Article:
Flatland: A Romance of Many Dimensions
by Edwin A. Abbott
Section 2. Of the Climate and Houses in Flatland
As with you, so also with us, there are four points of the compass North, South, East, and West.
There being no sun nor other heavenly bodies, it is impossible for us to determine the North in the usual way; but we have a method of our own. By a Law of Nature with us, there is a constant attraction to the South; and, although in temperate climates this is very slight — so that even a Woman in reasonable health can journey several furlongs northward without much difficulty — yet the hampering effect of the southward attraction is quite sufficient to serve as a compass in most parts of our earth. Moreover, the rain (which falls at stated intervals) coming always from the North, is additional assistance; and in the towns, we have the guidance of the houses, which of course have their side-walls running, for the most part, North and South, so that the roofs may keep off the rain from the North. In the country, where there are no houses, the trunks of the trees serve as some sort of guide. Altogether, we have not so much difficulty as might be expected in determining our bearings.
Yet in our more temperate regions, in which the southward attraction is hardly felt, walking sometimes in a perfectly desolate plain where there have been no houses nor trees to guide me, I have been occasionally compelled to remain stationary for hours together, waiting till the rain came before continuing my journey. On the weak and aged, and especially on delicate Females, the force of attraction tells much more heavily than on the robust of the Male Sex, so that it is a point of breeding, if you meet a Lady in the street, always to give her the North side of the way — by no means an easy thing to do always at short notice when you are in rude health and in a climate where it is difficult to tell your North from your South.
Windows there are none in our houses: for the light comes to us alike in our homes and out of them, by day and by night, equally at all times and in all places, whence we know not. It was in old days, with our learned men, an interesting and oft-investigated question, “What is the origin of light?” and the solution of it has been repeatedly attempted, with no other result than to crowd our lunatic asylums with the would-be solvers. Hence, after fruitless attempts to suppress such investigations indirectly by making them liable to a heavy tax, the Legislature, in comparatively recent times, absolutely prohibited them. I — alas, I alone in Flatland — know now only too well the true solution of this mysterious problem; but my knowledge cannot be made intelligible to a single one of my countrymen, and I am mocked at — I, the sole possessor of the truths of Space and of the theory of the introduction of Light from the world of three Dimensions — as if I were the maddest of the mad! But a truce to these painful digressions: let me return to our houses.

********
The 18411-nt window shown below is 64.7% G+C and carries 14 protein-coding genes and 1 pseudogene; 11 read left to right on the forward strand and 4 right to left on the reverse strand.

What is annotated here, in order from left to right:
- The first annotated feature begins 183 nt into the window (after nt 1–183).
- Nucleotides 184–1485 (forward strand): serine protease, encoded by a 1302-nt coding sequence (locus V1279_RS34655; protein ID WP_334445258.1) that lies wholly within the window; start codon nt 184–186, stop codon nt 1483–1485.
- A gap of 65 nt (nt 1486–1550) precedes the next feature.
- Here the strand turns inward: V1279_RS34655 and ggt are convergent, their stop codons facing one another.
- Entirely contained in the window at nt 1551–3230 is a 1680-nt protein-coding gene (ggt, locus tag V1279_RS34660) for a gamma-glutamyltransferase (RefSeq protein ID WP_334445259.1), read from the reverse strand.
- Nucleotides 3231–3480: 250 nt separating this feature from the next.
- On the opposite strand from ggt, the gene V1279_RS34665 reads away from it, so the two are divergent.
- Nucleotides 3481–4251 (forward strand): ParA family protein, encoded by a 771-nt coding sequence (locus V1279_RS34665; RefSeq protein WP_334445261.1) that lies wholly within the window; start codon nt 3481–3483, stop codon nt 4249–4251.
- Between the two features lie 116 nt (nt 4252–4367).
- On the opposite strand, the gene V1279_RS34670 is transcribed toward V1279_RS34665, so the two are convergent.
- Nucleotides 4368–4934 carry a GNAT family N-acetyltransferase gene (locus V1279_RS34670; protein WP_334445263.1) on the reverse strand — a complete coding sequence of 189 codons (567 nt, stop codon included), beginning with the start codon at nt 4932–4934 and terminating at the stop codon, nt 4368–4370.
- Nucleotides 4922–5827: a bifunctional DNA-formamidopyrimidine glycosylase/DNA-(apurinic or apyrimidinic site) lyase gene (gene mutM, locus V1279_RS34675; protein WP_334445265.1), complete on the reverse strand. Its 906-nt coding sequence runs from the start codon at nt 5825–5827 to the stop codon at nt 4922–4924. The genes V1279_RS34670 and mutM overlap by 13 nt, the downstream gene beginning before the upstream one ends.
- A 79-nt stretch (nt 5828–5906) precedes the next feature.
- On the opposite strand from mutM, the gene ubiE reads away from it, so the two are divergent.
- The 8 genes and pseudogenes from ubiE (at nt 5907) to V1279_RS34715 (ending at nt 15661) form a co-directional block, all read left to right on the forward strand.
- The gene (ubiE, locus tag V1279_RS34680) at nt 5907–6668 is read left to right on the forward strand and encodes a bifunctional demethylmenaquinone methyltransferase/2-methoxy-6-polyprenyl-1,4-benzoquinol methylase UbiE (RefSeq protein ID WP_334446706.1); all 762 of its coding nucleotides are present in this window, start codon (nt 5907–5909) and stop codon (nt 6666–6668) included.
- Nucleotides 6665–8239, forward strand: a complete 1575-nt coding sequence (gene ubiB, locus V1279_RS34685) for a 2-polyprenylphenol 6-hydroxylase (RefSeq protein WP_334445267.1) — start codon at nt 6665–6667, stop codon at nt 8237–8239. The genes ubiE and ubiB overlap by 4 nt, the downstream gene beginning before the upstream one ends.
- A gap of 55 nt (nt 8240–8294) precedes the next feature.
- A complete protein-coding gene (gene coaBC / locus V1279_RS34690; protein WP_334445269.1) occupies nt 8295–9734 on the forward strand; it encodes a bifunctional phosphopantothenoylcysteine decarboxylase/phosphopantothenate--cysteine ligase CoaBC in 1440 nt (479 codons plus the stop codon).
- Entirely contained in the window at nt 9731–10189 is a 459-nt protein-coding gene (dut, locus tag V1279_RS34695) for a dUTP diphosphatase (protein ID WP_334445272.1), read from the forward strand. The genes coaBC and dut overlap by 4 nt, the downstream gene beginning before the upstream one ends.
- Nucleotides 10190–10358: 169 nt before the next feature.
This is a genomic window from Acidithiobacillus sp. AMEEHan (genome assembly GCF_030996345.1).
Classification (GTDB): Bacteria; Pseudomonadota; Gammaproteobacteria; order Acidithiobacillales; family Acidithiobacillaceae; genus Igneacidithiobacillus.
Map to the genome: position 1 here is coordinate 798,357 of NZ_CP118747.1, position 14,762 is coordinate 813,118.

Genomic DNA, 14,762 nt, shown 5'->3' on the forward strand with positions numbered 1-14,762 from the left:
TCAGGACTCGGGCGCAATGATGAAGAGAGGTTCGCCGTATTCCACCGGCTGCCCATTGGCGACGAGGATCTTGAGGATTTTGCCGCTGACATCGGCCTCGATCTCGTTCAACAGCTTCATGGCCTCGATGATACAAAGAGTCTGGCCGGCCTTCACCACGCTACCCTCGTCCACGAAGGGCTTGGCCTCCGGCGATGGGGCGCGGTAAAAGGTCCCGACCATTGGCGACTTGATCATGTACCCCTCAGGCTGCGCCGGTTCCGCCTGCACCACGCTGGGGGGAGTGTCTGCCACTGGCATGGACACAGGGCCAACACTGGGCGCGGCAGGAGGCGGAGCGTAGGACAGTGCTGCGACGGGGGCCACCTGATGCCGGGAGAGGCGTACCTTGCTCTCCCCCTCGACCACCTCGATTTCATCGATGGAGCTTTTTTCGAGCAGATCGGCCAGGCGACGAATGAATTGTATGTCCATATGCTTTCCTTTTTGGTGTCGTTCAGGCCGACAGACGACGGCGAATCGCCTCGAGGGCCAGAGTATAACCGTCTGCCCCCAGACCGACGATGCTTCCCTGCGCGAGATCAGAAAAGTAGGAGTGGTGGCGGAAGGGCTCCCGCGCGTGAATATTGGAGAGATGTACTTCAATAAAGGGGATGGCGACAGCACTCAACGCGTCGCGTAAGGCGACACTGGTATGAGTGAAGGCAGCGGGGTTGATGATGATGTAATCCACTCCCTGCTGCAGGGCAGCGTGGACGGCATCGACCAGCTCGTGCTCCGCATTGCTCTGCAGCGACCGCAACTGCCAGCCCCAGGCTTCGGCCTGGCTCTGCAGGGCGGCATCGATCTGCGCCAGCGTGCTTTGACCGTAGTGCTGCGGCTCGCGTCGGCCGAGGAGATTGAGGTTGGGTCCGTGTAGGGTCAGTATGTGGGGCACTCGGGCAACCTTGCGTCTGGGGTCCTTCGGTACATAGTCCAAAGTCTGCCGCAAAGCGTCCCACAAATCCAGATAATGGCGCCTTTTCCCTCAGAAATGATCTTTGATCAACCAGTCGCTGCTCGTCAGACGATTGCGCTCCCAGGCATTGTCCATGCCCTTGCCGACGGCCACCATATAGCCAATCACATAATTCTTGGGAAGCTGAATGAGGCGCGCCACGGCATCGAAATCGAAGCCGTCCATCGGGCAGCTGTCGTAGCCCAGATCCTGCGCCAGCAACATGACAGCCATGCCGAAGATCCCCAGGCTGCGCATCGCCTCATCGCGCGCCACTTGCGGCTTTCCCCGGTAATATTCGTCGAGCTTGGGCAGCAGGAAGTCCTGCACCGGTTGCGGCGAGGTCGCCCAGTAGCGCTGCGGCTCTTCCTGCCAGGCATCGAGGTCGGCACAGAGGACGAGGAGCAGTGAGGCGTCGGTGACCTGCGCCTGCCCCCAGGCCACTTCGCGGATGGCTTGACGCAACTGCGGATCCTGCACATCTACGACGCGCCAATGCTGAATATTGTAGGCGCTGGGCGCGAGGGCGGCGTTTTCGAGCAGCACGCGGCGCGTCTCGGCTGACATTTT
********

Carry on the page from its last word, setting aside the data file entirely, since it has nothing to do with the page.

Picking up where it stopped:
The most common form for the construction of a house is five-sided or pentagonal, as in the annexed figure. The two Northern sides RO, and OF, constitute the roof, and for the most part, have no doors; on the East is a small door for the Women; on the West, a much larger one for the Men; on the South side or floor is usually doorless.
Square and triangular houses are not allowed, and for this reason. The angles of a Square (and still more those of an equilateral Triangle), being much more pointed than those of a Pentagon, and the lines of inanimate objects (such as houses) being dimmer than the lines of Men and Women, it follows that there is no little danger lest the points of a square or triangular house residence might do serious injury to an inconsiderate or perhaps absent-minded traveller suddenly, therefore, running against them: and as early as the eleventh century of our era, triangular houses were universally forbidden by Law, the only exceptions being fortifications, powder-magazines, barracks, and other state buildings, which it is not desirable that the general public should approach without circumspection.
At this period, square houses were still everywhere permitted, though discouraged by a special tax. But, about three centuries afterwards, the Law decided that in all towns containing a population above ten thousand, the angle of a Pentagon was the smallest house-angle that could be allowed consistently with the public safety. The good sense of the community has seconded the efforts of the Legislature; and now, even in the country, the pentagonal construction has superseded every other. It is only now and then in some very remote and backward agricultural district that an antiquarian may still discover a square house.
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